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Arts Desk
Every week, on the air and online, you'll hear music from new releases and favorite albums that have been carefully selected for your listening pleasure. Check out our posts for commentary from our hosts and video highlights for each Classical Album of the Week.

Classical Album of the Week: Harpist Elisabeth Remy Johnson's Showcase of Works by Women Composers

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August 2, 2021. Elisabeth Remy Johnson sensed an imbalance: While there were plenty of female harpists playing in prominent symphonies, there seemed to be disproportionately few works composed by women within the “standard” repertory for solo harp. So Remy Johnson, the Atlanta Symphony Orchestra’s principal harpist since 1995, set out to rectify that imbalance. In 2020, she launched The Even-ing Standard, a project dedicated to transcribing the work of female composers—both historical and contemporary—for solo harp performance. If you’re curious as to how that project is going so far, take a listen to her latest release, Quest, which celebrates women composers of the 19th and 20th centuries as well as a mixture of known quantities, and up-and-comers from today.
 
Your listening room’s uninitiated will appreciate recognizable names like Fanny Mendelssohn and Clara Schumann, and the well-trained ears will appreciate Remy Johnson’s fresh, caring approach to works from past epochs.

Her take on Mendelssohn’s hauntingly gorgeous “Mélodie” is demurely transgressive and cinematic in affect and effect. With its combination of brevity and atmosphere, it’d make a turn-key opening credits sequence for a big-budget Netflix drama set in the Victorian age, suggestive as it is of palace intrigue and perfidy at court. Perhaps a young upstart of non-noble birth grows too ambitious and meets an untimely end at the hands of a very well-mannered someone in a very frilly shirt. Meanwhile, the ever-reticent harpist sits in the adjoining salon, disclosing nothing explicitly but revealing an omniscience through her music.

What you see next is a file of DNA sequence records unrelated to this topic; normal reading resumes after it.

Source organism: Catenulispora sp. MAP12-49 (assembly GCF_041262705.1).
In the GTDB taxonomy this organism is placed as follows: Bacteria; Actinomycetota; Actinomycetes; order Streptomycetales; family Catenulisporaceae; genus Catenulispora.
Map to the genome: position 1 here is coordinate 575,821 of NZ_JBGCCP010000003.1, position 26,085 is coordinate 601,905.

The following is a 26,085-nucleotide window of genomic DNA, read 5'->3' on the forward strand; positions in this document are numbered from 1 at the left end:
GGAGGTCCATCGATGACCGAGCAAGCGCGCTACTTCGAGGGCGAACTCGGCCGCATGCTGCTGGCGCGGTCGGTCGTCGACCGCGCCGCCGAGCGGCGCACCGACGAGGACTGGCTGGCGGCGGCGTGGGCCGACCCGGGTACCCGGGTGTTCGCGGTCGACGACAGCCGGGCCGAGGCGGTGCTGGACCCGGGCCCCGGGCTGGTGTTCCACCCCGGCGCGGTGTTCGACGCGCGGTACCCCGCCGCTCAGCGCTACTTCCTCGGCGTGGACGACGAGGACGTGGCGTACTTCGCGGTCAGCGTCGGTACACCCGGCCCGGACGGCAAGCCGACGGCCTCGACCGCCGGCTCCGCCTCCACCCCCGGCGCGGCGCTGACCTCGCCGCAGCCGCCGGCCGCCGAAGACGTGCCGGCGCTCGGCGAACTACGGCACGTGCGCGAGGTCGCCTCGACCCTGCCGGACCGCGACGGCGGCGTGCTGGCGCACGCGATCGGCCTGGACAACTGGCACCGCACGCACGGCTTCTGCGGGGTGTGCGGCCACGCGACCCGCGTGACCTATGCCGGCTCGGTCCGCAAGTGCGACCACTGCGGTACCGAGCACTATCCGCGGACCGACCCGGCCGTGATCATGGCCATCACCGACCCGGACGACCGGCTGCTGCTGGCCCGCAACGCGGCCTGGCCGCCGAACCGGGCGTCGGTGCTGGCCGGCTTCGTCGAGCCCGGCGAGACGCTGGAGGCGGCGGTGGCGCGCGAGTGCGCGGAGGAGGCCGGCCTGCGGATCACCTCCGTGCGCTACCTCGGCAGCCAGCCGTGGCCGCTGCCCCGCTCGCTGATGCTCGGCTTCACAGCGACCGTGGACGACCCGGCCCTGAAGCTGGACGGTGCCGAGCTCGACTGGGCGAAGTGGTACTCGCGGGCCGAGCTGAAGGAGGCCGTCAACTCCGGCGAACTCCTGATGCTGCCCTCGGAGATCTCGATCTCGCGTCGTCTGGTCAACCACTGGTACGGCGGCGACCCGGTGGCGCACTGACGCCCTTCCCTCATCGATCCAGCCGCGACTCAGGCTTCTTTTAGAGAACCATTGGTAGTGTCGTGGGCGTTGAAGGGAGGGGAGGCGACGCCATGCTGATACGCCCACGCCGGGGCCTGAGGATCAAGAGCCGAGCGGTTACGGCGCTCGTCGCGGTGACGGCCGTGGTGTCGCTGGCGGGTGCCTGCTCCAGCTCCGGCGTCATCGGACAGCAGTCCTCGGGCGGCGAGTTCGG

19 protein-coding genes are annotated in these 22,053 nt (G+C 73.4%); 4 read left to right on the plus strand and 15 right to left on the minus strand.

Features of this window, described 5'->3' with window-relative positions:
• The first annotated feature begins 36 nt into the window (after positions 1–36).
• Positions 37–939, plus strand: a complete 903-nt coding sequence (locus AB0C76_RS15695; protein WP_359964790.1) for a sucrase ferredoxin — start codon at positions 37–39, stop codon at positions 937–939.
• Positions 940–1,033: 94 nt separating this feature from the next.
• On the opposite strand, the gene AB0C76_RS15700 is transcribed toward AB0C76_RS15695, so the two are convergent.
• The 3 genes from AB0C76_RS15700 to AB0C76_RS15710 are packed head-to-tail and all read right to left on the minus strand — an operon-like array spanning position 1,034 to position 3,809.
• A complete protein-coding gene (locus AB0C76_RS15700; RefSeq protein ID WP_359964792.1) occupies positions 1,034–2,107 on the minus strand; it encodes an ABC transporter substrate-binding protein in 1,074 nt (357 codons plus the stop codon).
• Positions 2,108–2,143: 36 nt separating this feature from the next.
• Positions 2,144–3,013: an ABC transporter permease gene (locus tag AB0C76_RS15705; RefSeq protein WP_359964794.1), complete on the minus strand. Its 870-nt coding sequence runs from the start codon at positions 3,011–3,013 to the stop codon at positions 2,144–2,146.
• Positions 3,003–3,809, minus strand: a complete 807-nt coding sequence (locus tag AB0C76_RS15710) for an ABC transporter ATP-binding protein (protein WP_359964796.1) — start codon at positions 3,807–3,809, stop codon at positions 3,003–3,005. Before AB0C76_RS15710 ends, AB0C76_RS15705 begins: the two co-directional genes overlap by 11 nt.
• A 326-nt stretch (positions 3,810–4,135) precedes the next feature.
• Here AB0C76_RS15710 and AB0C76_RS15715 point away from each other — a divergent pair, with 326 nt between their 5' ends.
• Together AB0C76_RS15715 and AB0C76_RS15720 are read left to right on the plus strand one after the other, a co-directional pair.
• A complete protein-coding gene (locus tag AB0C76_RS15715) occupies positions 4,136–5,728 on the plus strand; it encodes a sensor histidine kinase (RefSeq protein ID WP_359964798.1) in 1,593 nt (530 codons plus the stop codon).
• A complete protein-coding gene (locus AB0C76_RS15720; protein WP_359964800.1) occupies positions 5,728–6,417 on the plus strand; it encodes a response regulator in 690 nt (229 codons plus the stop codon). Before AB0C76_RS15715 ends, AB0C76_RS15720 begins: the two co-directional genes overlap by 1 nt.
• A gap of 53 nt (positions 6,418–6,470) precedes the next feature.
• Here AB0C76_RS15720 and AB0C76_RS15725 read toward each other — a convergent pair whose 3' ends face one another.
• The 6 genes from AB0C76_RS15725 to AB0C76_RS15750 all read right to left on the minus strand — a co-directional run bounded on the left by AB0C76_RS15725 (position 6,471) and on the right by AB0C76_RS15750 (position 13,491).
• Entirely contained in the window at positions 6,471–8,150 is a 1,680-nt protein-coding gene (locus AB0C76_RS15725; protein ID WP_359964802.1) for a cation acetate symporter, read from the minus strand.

Like any bingeworthy period piece, this one’s addictive to the point that you may find yourself stealing time away from your obligations to play and replay this sub-two-minute track in a quiet, low-lit corner of your home or place of business. You will be wanted, even needed, somewhere else, perhaps urgently, and it won’t matter—because, eyes glazed over and mind in another place and time entirely, you’ll be in thrall to this piece of music; it compels you.
 
Remy Johnson similarly approaches  Schumann’s “Romanze” as a storyteller, though this story’s different. The beginning strikes me as a very purposeful, mature expression of love lost, and you think perhaps this is the preface of an ode to lovelorn resignation. But that’s not quite what follows; the tone shifts and, suddenly, there’s a highly chromatic, soaring surge of Gershwinian-sounding optimism.
 
Both “Mélodie” and “Romanze” were originally composed—in 1846 and 1853, respectively— for piano. Much of Remy Johnson’s oeuvre consists of works originally composed for piano that she’s masterfully and evocatively transcribed for solo harp.

Her secret to mastering this ostensibly laborious practice?